Happiness is the focal point in a new exhibit at The Jewish Museum. In “Six Things: Sagmeister & Walsh,” the Austrian born artist Stefan Sagmeister delves into the six tenets of happiness that he believes has contributed to his own personal happiness. Since 2000, Sagmeister has investigated the cultural and regional meanings of happiness. Is it possible to make ourselves happier? He presents a seemingly simple concept, but its message permeates consistently throughout the exhibit through its compelling and ingenious five short videos and one interactive floor sculpture.
Five videos comprise the exhibition along with six tenets of happiness that are written on the black walls in chalk. They include: If I Don’t Ask I Won’t Get; Keeping a Diary Supports Personal Development; Be More Flexible; It Is Pretty Much Impossible to Please Everyone; Now Is Better; and Feel Others Feel.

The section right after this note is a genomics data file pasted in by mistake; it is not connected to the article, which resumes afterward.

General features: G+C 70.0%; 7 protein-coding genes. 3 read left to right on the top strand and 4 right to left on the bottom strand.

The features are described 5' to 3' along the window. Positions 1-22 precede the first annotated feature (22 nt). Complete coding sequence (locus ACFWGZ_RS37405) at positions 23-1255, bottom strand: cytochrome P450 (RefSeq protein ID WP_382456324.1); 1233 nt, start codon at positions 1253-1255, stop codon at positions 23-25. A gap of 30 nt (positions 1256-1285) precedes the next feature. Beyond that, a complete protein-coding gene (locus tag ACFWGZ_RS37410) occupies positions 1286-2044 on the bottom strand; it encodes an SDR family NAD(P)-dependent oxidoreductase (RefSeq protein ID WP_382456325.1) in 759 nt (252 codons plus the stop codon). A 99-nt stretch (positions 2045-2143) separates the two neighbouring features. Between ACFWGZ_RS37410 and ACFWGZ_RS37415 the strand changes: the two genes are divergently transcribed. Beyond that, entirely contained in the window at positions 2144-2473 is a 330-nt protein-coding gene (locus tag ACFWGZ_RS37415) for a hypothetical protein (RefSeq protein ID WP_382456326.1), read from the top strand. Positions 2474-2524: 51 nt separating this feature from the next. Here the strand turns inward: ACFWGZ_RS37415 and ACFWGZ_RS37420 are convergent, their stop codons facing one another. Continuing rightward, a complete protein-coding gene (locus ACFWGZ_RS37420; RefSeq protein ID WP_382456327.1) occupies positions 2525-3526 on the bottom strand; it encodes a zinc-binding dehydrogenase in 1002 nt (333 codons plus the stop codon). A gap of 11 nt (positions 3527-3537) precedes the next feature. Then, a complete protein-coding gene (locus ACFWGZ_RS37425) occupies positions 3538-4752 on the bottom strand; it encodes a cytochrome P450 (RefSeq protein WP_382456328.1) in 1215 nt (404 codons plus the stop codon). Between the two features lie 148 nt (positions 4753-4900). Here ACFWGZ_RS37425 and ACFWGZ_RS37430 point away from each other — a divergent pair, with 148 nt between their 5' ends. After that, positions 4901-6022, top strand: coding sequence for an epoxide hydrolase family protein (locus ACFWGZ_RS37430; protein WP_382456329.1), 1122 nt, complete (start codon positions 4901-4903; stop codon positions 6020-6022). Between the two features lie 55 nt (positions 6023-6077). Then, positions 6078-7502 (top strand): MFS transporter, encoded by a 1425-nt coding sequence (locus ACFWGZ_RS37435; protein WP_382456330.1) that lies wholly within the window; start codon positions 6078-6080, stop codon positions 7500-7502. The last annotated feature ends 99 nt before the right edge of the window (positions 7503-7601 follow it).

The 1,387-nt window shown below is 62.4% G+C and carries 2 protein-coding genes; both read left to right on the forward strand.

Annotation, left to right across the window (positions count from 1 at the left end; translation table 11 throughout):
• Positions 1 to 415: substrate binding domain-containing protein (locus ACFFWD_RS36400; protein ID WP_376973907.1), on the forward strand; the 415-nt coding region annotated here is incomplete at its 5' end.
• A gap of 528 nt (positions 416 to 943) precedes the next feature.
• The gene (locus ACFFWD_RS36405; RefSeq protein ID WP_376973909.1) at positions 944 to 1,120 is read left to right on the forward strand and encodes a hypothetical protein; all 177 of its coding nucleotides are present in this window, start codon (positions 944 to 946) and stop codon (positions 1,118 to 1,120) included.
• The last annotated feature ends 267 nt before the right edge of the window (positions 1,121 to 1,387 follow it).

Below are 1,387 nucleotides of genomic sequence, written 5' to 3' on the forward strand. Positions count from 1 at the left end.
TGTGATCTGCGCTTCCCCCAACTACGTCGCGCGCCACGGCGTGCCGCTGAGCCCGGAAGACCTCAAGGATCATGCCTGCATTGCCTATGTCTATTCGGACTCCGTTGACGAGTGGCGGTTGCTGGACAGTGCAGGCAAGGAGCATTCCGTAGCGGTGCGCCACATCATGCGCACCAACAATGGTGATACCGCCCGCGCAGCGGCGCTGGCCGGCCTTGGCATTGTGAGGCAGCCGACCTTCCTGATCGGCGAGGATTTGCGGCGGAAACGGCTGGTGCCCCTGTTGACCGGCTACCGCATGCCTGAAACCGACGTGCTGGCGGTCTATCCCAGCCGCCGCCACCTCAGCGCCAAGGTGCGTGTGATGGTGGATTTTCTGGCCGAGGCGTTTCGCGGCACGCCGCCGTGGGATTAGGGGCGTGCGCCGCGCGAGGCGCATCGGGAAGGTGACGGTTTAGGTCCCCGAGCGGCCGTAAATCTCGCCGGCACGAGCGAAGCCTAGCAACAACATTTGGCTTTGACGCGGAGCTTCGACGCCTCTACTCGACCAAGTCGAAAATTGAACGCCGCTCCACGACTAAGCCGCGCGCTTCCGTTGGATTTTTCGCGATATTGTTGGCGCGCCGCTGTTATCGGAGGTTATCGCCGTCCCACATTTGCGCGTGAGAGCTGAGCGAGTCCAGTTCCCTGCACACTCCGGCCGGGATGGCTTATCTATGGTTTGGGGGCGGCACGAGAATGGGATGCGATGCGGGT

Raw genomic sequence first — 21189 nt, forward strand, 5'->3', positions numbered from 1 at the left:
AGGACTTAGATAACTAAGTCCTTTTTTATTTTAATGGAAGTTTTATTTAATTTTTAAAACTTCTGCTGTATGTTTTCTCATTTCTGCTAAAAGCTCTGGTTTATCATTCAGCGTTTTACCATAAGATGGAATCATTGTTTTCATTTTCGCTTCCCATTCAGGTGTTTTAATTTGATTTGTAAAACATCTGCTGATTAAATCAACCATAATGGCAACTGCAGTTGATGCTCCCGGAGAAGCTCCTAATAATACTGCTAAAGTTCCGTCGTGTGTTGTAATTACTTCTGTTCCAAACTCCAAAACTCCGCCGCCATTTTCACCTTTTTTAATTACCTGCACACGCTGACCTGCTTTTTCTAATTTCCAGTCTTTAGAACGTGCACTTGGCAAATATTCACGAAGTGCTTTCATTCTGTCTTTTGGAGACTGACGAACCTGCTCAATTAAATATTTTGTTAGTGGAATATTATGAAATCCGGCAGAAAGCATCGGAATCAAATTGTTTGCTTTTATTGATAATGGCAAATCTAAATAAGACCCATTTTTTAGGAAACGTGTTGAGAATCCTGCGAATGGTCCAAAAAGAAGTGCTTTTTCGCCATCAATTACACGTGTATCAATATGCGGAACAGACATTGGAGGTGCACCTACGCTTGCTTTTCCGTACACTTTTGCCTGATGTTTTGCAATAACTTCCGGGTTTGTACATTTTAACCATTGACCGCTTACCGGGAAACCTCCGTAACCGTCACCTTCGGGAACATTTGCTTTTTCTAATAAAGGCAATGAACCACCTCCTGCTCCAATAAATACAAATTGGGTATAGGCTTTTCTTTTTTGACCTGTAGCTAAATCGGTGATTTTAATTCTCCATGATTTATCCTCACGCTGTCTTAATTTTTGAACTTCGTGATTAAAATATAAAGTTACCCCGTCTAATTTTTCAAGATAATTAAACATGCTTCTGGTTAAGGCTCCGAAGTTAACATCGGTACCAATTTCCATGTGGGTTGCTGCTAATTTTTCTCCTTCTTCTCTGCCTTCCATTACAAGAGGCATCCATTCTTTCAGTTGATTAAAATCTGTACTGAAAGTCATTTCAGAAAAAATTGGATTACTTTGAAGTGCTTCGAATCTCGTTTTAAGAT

The videos are executed beautifully using sleek bright typography affecting the viewer in a multitude of ways. When viewers enter the exhibition, we see phrases immersed in brightly colored water balloons, then popped and exploded slowly for a dramatic effect. The other videos present other phrases using materials such as sugar cubes and bubbles.
The exhibition also presents scientific data next to his own mantras of happiness in which Jewish people reported the highest levels of happiness among all religious groups.
Sagmeister and Walsh is a New York based design firm creating a wide range of marketing, advertising and branding materials for an eclectic group of companies. They have created materials for an impressive roster including HBO, Columbia University and Rolling Stone. The design firm is known for its shocking and experimental design and marketing methods. When Sagmeister created his design firm nearly a decade ago, he sent out postcards of himself nude in hopes of attracting new clients. It worked. In Spring 2013, he joined forced with Jessica Walsh who is now his business partner.
“Six Things: Sagmeister & Walsh” is open at The Jewish Museum until August 4, 2013.